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Director discusses splash pads, other park features in light of COVID-19
Morganton Parks and Recreation
Eager to Reopen

Director discusses splash pads, other park features in light of COVID-19

Only $5 for 5 months

An eerie quiet has settled over Martha’s Park this summer.

News Herald reporters coming into the newsroom normally hear the laughter and cheers of children on the playground equipment and running through the splash pad, but this year, that hasn’t been the case.

Instead, caution tape has blocked off the entrance since at least the end of March as Gov. Roy Cooper ordered many things, including playgrounds, to close because of COVID-19.

City Parks and Recreation Director Rob Winkler said, in the 27 years he’s worked at some capacity in parks and recreation, he’s never experienced anything like this — and never expected to experience anything like it either.

And it’s tough not being able to see people enjoy the recreational resources the city has available.

“You spend your life and every day thinking of ways to get the citizens to utilize programs and make their quality of life better and you work and work and you put it out there and you think you’ve got a great product, and you can’t use it,” Winkler said. “It’s challenging.”

The city recently had state-of-the-art heating and air systems installed at Mountain View and Collett Street recreation centers, refinished part of the floor at Mountain View and sanded and refinished the floor in the gym at the Collett Street Recreation Center. Winkler said that floor is probably in the best shape it’s ever seen, but no one is getting to use it.

“It’s discouraging,” Winkler said. “This is what, myself and my staff, this is what we do. This is what we love to do.”

Some things have been able to reopen, like the Collett Street Pool, but playground equipment remains closed. While the splash pads the city has at Martha’s Park and MLK Jr. Park theoretically could reopen, there’s no way that could happen unless the parks were staffed to make sure kids weren’t playing on the playground equipment to follow the governor’s order.

Winkler said that is something the city has considered, but there are a few things that make that decision difficult.

For one thing, the city is just now able to bring part-time parks and recreation employees back. He said the department lost a lot of part-time employees because of COVID-19, and part-time employees would be who expects the city would rely on for staffing parks while the splash pads are open.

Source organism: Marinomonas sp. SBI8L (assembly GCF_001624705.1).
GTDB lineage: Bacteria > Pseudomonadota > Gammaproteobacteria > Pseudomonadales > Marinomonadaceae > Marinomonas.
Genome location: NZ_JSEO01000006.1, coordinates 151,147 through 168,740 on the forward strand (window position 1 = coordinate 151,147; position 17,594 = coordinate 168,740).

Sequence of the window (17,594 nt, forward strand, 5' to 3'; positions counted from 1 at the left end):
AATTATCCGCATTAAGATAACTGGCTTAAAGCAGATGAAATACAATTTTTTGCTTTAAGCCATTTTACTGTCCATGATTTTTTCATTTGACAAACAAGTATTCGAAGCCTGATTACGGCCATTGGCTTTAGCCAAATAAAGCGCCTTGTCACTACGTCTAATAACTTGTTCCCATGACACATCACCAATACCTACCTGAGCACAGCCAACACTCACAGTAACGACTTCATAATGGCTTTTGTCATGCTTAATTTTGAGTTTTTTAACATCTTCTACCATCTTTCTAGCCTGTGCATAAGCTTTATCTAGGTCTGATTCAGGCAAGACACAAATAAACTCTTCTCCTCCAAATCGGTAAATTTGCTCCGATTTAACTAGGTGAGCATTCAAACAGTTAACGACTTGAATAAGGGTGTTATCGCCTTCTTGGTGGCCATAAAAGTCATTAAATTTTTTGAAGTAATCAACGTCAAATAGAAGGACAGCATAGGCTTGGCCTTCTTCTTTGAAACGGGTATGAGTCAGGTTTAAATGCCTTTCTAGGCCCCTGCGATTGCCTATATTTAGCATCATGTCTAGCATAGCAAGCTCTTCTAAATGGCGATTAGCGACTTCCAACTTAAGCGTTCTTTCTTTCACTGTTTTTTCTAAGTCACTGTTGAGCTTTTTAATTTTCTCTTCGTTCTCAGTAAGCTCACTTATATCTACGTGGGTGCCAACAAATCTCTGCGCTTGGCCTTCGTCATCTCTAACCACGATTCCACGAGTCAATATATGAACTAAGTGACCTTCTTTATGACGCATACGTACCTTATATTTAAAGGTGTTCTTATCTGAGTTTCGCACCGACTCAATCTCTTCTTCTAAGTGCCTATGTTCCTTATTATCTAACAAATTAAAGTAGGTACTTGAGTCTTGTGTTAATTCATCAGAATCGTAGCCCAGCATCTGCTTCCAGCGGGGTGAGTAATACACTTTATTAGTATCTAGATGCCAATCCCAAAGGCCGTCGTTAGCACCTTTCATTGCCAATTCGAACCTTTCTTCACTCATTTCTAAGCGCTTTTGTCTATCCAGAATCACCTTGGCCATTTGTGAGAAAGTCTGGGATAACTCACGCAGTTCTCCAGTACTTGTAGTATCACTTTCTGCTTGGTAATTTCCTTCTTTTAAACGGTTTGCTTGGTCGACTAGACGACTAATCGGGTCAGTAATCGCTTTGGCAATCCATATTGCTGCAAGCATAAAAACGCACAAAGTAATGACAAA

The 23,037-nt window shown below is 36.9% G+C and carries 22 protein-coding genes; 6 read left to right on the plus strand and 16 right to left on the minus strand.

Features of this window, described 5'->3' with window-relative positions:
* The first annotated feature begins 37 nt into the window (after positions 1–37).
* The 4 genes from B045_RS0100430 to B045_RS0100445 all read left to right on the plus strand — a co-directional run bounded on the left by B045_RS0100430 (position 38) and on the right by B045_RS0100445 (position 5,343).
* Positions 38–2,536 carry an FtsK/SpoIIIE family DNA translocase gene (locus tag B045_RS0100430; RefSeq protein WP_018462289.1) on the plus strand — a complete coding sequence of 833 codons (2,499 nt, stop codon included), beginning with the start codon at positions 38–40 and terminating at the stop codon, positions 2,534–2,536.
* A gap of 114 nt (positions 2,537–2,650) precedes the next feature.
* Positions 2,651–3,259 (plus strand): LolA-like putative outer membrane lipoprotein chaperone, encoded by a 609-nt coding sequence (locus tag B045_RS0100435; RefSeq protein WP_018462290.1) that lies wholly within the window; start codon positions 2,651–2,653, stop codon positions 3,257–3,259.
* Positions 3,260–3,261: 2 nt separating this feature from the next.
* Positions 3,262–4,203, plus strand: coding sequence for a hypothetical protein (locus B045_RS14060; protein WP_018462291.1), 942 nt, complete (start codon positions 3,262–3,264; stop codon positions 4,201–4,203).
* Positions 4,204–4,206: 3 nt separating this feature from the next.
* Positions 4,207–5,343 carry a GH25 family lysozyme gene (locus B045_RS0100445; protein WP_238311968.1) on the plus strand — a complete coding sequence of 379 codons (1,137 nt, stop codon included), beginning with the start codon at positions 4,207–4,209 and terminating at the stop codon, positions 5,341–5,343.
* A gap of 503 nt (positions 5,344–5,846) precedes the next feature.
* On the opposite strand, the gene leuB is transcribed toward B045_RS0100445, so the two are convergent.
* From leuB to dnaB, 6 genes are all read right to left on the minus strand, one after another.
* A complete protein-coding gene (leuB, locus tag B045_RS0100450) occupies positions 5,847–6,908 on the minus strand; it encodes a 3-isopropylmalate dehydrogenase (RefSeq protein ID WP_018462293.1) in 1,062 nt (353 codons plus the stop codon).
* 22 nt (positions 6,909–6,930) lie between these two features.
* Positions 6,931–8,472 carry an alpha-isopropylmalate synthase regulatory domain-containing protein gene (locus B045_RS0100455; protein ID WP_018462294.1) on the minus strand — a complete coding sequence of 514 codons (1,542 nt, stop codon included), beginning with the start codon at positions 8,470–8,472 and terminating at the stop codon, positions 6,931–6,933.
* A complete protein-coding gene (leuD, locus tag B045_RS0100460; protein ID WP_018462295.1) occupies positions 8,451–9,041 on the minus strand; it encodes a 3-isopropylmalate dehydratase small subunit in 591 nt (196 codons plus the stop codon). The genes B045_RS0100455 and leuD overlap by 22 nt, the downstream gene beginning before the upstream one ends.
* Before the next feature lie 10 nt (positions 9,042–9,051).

“With everything going on, we’ve had to restrict those numbers,” Winkler said. “We’re just now starting to bring some back with the opening of the pool and mainly with maintenance right now.”

It’s also difficult to make programming plans when information about what will be open and what will be closed changes quickly. He said he thinks the department will re-evaluate once the governor releases additional guidance for reopening ahead of the current order’s July 17 expiration.

“The last thing we want to do is to bring folks in and hire them, then have to turn around and let them go,” Winkler said. “Because when we need them, to bring them back, they’re going to be working in other places then.”

Waiting on guidance has been the hardest part of planning for parks and recreation officials, he said.

“That’s been the toughest part of our job the past 4 or 5 months has been, the information that we get changes and it’s difficult for us to evaluate and put something in place,” Winkler said. “Programming takes time. It’s not like you can just do something in a weekend. We have to plan for it, and then when you plan for it to get it going and the guidelines come out that are different or a setback to what you’ve been planning for, you have to put them on hold again.”

He said he is proud of his department for how it has managed to develop programming that allows for some fun even under the restrictions COVID-19 has caused for everyone.

“I think we’re proving that we can do some things and we have been and we’ve been doing them safely,” Winkler said.

He spoke to Saturday’s fireworks display, how people were able to spread out for miles and see the display from their cars or some even from the comfort of their homes.

“I think it really worked well and it showed that, if you are responsible, you can still have some safe programs,” Winkler said.

That’s not the only programming parks and recreation has offered. Swimming pools are open to some capacity, and it’s looking like the city is going to be able to offer some 7- and 8-year-old baseball with limited numbers on teams and keeping kids separated from each other. Plus, the city’s Greenway system and other open park spaces offer options for getting outside.

“We want to try to progress off of them and hopefully, when the governor comes out, we can do some more, but if not, we’ll push forward with what we can in the guidelines and offer what we can for our citizens,” Winkler said.

One thing that has been discouraging is that senior programming hasn’t been able to continue, but he’s looking forward to working with staff to see if they can get something virtual going to better serve that group.

“I just wish that they could be involved more because I know how important our senior activities are up here,” Winkler said.

He hopes that soon, parks will be able to open at full capacity soon.

“You’re used to the laughter and the noise, that’s the norm for us,” Winkler said. “To not be able to hear that on a daily basis ... it’s really different, that’s all I can say.”

Chrissy Murphy is a staff writer and can be reached at or at 828-432-8941. Follow @cmurphyMNH on Twitter.

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